Researchers at the NYU Tandon School of Engineering recently developed a new technology that combats shoulder-surfing, a spying technique in which personal information such as PINs, passwords and other personal data are obtained by looking over someone’s shoulder or standing next to them.
This new app, known as IllusionPIN, was developed over the course of a year. The project was headed by Tandon professor Nasir Memon, with help from doctoral candidates Toan Nguyen, Emre Durmas and Athanasios Papadopoulos, all members of the NYU Center for Cybersecurity. They developed a prototype and mathematical algorithm that allows IllusionPIN to effectively combat shoulder-surfing.
IllusionPIN changes the appearance and configuration of a user’s electronic device screen for others who are not immediately in front of the screen. The basic premise behind IllusionPIN’s technology is the use of a hybrid image keyboard.
Papadopoulos described the hybrid image keyboard as “an image which alternates between two perceptions depending on the distance of the observer.”
“We created what we call a hybrid keypad, which is a keypad that is perceived as having a specific digit ordering from close distance, and as having a different digit ordering from a bigger distance,” Papadopoulos said.
“The underlying technology blends one image of a keyboard configuration with high spatial frequency and a second, completely different, keyboard configuration with low spatial frequency,” Nguyen said.
In this way, those who are not directly in front of the screen and hence not the user, will perceive a completely different keyboard or image on the user’s screen. One of the benefits of this screen reconfiguration is that it helps prevent attackers from memorizing the pattern of users’ fingers on the screen, especially when typing short PINs and passcodes.
Along with the development of the technology behind IllusionPIN, Memon’s team also performed usability testing with very favorable results, indicating success in preventing shoulder-surfing attacks.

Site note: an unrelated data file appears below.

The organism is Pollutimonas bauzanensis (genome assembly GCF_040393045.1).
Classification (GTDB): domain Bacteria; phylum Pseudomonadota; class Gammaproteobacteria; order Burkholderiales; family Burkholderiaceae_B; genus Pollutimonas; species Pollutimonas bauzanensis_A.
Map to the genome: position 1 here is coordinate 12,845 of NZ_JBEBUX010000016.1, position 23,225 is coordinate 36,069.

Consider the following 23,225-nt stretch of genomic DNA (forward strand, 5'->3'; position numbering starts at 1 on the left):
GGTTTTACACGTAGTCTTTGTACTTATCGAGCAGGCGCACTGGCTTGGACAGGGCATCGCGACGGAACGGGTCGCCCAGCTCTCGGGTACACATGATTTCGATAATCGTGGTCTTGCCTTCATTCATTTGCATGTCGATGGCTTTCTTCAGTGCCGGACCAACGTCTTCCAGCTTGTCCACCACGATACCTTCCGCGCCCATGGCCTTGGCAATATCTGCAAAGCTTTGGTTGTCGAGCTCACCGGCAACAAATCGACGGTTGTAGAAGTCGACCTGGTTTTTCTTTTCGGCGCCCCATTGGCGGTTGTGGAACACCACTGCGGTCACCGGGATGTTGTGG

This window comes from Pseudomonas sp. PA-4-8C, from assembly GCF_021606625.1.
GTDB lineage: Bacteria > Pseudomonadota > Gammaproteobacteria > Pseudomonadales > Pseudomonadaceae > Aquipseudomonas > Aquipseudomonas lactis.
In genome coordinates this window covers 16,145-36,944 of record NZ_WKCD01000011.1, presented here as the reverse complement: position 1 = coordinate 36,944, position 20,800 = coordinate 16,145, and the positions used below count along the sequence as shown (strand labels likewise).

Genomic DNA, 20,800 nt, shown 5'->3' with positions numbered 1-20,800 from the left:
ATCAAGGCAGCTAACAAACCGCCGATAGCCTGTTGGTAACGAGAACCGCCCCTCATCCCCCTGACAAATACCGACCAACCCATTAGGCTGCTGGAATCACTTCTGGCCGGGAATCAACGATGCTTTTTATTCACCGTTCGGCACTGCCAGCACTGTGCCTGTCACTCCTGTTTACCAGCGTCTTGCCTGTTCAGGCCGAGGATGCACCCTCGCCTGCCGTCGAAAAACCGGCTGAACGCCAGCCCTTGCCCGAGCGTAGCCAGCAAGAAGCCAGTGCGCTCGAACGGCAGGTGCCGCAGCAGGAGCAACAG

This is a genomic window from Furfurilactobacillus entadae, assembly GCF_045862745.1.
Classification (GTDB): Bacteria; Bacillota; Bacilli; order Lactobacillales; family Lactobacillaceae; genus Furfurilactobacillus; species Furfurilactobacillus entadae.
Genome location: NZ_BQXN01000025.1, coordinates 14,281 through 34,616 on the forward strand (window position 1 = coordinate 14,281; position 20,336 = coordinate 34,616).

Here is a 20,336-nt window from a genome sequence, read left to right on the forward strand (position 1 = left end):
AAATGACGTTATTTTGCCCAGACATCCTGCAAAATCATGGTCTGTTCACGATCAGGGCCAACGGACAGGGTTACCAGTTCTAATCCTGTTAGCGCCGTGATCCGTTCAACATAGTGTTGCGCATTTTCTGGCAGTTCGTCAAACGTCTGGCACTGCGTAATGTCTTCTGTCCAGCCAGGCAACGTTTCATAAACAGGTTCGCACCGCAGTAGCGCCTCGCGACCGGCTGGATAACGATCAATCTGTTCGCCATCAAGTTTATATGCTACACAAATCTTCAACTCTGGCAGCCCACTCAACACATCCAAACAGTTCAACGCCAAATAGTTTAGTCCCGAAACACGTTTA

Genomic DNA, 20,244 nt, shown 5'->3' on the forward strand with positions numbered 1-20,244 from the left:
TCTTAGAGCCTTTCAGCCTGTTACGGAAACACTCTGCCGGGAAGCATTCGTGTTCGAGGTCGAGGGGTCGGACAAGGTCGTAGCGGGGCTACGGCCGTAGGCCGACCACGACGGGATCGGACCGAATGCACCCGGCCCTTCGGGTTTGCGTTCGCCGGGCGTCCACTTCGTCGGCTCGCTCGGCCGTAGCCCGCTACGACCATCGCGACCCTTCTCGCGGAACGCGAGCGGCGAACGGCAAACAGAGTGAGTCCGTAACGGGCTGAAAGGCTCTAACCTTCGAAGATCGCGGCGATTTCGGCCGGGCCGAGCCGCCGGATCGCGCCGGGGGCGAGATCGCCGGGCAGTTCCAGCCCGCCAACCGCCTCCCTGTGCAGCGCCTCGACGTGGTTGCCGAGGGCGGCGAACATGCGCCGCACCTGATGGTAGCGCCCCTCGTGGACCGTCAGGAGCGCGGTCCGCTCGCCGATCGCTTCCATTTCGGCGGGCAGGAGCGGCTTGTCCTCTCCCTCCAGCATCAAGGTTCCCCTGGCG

A recent NYU Tandon press release stated that when IllusionPIN was tested on 21 participants for a total of 84 attacks, not one of the attempted attacks succeeded. The testing was further validated in that the attempted attacks were performed at several distances, including three, five and seven feet away from the device screen. Furthermore, another usability test that the team performed on devices not running IllusionPIN showed that in 21 attempted attacks, all were unsuccessful in maintaining passcode security.
Various other techniques of password protection and authentication have been explored by Memon and his team of researchers, and they will continue to explore new and improved technologies that will combat other very specific cases where device protection is necessary. Memon explains that he is currently working on developing a technology that can determine whether a user is a child.
“A parent might give their phone to their child to play games, but the child can get out of the game and starts reading texts or looking through pictures,” Memon said. “How can you automatically detect the user is a child and immediately turn off certain applications? We have some preliminary data, for example, by the way children hold and interact with phones.”
Nguyen is also working on a new project called Draw-A-PIN, which he explains is a “two-factor authentication method in the sense that users are verified based on the secret of the PIN as well as their drawing characteristics which are unique to each person.”
IllusionPIN is currently in the patent application process, and should be available in application stores in several months; it will first be available on Android devices, and later on Apple devices.
Email Flavia Sinha at [email protected]